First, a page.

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    Steve Adams <![CDATA[Avila: Tigers Could Still Add An Outfielder]]> 2020-01-23T18:29:36Z 2020-01-23T18:29:36Z The Tigers haven’t exactly been aggressive in free agency this winter, but they’ve still added a handful of veterans, including C.J. Cron, Jonathan Schoop, Ivan Nova and Austin Romine. They’ve yet to make an addition in the outfield, but general manager Al Avila said Thursday on the Tigers Caravan that doing so is a possibility (Twitter link via Anthony Fenech of the Detroit Free Press). Asked about Yasiel Puig, however, Avila indicated that the longtime Dodger is “not a priority” for the Detroit organization.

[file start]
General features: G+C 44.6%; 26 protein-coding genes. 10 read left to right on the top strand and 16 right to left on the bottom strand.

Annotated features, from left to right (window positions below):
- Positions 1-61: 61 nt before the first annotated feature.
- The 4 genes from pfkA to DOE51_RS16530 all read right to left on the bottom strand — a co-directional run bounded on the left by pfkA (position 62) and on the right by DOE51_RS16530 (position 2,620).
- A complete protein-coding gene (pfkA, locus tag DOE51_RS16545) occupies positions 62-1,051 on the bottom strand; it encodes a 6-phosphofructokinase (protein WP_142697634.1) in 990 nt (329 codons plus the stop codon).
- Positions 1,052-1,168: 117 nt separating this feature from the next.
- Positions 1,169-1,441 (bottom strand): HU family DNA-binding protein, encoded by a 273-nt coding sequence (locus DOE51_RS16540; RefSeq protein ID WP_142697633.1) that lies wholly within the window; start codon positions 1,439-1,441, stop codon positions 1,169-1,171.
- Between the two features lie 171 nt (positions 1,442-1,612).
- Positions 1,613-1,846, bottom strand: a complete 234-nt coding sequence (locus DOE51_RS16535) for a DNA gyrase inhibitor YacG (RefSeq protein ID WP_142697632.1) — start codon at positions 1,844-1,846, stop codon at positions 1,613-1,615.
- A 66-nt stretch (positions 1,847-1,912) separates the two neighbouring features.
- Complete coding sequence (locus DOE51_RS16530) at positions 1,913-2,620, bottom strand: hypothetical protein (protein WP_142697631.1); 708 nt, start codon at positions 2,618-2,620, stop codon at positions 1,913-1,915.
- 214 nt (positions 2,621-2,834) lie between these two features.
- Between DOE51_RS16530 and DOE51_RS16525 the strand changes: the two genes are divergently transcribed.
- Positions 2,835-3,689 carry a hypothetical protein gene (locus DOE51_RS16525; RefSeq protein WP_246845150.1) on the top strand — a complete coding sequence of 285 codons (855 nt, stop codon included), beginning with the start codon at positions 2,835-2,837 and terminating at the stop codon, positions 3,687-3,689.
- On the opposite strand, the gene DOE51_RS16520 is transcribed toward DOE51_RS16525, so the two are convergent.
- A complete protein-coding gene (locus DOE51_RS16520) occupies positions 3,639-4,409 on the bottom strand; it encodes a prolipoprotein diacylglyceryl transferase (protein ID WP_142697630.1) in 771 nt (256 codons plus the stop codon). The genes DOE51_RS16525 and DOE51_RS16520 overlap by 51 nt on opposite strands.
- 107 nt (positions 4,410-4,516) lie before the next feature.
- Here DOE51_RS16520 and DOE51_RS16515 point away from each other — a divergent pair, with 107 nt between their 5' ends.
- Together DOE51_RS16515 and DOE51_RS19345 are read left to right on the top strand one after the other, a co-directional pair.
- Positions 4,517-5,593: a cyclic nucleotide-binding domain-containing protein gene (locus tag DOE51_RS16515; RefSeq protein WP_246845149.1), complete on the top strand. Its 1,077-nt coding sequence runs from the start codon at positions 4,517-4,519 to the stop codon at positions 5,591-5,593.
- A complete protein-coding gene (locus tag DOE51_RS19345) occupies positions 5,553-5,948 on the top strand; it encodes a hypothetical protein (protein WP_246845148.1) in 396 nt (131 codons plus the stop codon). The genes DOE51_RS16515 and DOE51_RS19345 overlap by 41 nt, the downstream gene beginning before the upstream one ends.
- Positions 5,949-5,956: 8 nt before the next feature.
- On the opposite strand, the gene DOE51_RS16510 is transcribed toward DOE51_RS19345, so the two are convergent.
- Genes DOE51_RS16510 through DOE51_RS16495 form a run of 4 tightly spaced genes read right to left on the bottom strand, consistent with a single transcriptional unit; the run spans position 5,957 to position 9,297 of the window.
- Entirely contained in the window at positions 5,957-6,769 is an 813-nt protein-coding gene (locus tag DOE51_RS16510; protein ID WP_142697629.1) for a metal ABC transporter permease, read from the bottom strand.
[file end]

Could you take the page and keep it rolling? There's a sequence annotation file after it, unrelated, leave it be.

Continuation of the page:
It stands to reason that after failing to come to terms on an extension with Nicholas Castellanos, who’s now seeking a lucrative multi-year deal in free agency, he won’t be a fit for the Tigers, either. That said, the market isn’t totally devoid of interesting options. Kevin Pillar, Steven Souza Jr. and Domingo Santana are among the yet-unsigned names who’ve had some recent success. Then again,’s Jason Beck suggests that the organization might prefer a left-handed bat for some lineup balance, and the market for lefty hitters is a bit more sparse. Jarrod Dyson is available, and if the Tigers want to dial up a reunion tour, familiar names like Curtis Granderson and Matthew Joyce are still free agents.